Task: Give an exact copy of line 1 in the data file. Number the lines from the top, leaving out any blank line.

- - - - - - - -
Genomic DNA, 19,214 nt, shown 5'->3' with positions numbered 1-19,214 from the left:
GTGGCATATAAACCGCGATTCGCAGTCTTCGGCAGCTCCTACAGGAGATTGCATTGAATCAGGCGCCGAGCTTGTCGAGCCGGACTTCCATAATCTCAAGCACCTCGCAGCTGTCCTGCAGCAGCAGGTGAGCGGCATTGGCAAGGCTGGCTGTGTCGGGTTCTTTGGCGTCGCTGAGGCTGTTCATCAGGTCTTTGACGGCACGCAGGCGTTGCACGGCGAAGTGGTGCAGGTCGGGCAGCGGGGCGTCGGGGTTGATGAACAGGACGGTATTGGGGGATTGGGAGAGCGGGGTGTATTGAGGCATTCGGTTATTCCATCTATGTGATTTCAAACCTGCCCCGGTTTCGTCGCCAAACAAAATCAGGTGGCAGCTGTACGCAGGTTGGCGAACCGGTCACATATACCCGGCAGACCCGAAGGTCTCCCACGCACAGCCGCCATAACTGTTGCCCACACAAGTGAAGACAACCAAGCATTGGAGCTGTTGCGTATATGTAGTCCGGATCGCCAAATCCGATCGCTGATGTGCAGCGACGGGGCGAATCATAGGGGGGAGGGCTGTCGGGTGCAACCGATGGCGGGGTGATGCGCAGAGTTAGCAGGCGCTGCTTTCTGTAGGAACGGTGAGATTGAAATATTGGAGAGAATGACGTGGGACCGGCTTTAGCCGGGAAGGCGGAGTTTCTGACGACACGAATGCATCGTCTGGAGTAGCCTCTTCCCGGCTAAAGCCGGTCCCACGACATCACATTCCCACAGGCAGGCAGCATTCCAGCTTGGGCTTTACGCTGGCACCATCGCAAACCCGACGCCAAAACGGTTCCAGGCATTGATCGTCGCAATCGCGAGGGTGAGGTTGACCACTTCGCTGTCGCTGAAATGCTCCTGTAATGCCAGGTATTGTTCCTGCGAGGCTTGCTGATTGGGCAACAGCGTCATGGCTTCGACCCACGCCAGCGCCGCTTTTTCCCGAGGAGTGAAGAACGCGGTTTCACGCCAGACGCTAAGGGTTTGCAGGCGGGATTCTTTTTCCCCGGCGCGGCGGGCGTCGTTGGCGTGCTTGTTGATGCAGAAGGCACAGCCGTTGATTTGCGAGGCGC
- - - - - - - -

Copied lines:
Genomic DNA, 19,214 nt, shown 5'->3' with positions numbered 1-19,214 from the left: